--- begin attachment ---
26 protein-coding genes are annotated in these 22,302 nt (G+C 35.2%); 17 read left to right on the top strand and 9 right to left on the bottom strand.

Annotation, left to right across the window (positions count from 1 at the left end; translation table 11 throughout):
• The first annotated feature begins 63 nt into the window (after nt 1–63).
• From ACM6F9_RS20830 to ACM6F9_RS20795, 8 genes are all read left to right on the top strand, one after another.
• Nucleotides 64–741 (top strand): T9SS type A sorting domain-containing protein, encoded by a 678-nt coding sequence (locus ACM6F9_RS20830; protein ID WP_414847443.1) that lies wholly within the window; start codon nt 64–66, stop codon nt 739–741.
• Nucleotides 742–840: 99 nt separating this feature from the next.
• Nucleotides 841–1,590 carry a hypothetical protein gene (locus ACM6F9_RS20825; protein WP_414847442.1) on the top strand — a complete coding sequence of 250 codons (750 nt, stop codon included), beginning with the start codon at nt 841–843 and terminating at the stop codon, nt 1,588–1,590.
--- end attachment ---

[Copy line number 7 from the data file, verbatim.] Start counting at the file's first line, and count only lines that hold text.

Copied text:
• Nucleotides 841–1,590 carry a hypothetical protein gene (locus ACM6F9_RS20825; protein WP_414847442.1) on the top strand — a complete coding sequence of 250 codons (750 nt, stop codon included), beginning with the start codon at nt 841–843 and terminating at the stop codon, nt 1,588–1,590.